I wouldn’t say I find it easier but I definitely find that it’s a different process, to me personally at least. That was something that I wanted to do with the Space EP. Talking about it in all these interviews and such, the biggest thing I’d like to underline is that we wanted to create that identity and that was something that really overtook me in working on the songs in the studio and during the writing process. I feel like I’ve obtained some liberty and creative freedom from the rest of the guys in the band by being able to designate the concepts. As we started jamming certain things, the songs all came about in different notions, but as soon as I had a very strict concept to follow, that’s when the keyboards and all the different additions added layers to the music, following whatever the concept was. That wasn’t something that happened with the Zombie EP. It was very much just five songs that Chris mostly wrote and the rest of the guys tweaked here and there – Dan [Williams] rewrote the drums – but I just layered vocals over it. I look back at that EP and feel that a lot of the parts could be mixed together, like this part could go into that song, and that sucks, that’s just not good songwriting. That’s something I tried to avoid with the Space EP.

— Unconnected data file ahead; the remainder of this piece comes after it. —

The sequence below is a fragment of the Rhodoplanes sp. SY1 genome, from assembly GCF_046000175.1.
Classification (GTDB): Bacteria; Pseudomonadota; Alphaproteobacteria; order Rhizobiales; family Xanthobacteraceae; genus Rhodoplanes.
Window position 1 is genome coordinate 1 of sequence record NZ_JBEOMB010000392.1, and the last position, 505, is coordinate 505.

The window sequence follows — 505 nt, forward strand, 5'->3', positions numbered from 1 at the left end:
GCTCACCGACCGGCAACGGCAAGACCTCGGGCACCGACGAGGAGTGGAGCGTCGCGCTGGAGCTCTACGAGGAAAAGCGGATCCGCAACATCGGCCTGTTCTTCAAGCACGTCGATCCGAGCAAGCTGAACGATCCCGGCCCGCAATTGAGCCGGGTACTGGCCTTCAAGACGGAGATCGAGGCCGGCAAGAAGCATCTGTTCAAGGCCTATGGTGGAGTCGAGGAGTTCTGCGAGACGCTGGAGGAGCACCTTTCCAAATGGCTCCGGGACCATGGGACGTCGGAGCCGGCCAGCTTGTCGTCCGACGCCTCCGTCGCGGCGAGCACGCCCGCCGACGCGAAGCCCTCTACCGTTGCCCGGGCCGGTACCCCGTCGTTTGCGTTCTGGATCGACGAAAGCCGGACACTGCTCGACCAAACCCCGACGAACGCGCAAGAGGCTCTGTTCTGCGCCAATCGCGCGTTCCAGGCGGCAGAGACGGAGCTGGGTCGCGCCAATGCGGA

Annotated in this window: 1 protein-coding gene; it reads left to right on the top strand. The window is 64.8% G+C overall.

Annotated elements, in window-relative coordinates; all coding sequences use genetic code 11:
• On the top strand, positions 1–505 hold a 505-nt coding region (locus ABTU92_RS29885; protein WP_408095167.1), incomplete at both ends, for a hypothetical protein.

What was the creative process like for this EP? Is it something you’ve been toying around with for a while or was it more spur of the moment?
We knew that we wanted to do another concept EP. We had laughingly discussed doing a different concept per song, like there’s a pirate song, an alien song, a cowboy song, or whatever. It was about a year ago we seriously sat down and started talking about what we were going to be doing in terms of touring, writing, record deals – just mapping out everything that was coming up – and we thought it was the best time to do another concept EP. Space just felt really immediate and the best option, and something that I still really enjoy doing. I’ve told folks before that I could’ve done a few more songs with a few more different ideas. That’s one of the most wonderful things about writing these songs about space is that they’re so intimate, and it offers a lot creativity. As far as writing lyrics and creating different sounds it’s a fictional haven that feels never-ending. 

Why did you choose to focus on the theme of space specifically – is it a subject you’re particularly interested in?
Not so much, which may seem bizarre. I feel the same way about Zombie; I enjoy certain zombie films, and with space I’ve watched different documentaries and I remember learning about it in school. I definitely spent my diligent time researching and re-learning what a supernova is to try and come up with a cool basis for these songs. I think if I did a concept EP about anything that was too close to me it’d inhibit what I’d be able to do fictionally. I think it’d be too constrictive. Even just thinking about things that are more specific to my own hobbies and interests, it wouldn’t have that certain kind of wanderlust about it. 

Are there any specific figures who inspired the album? Like science fiction writers or real-life scientists like Carl Sagan or Neil deGrasse Tyson?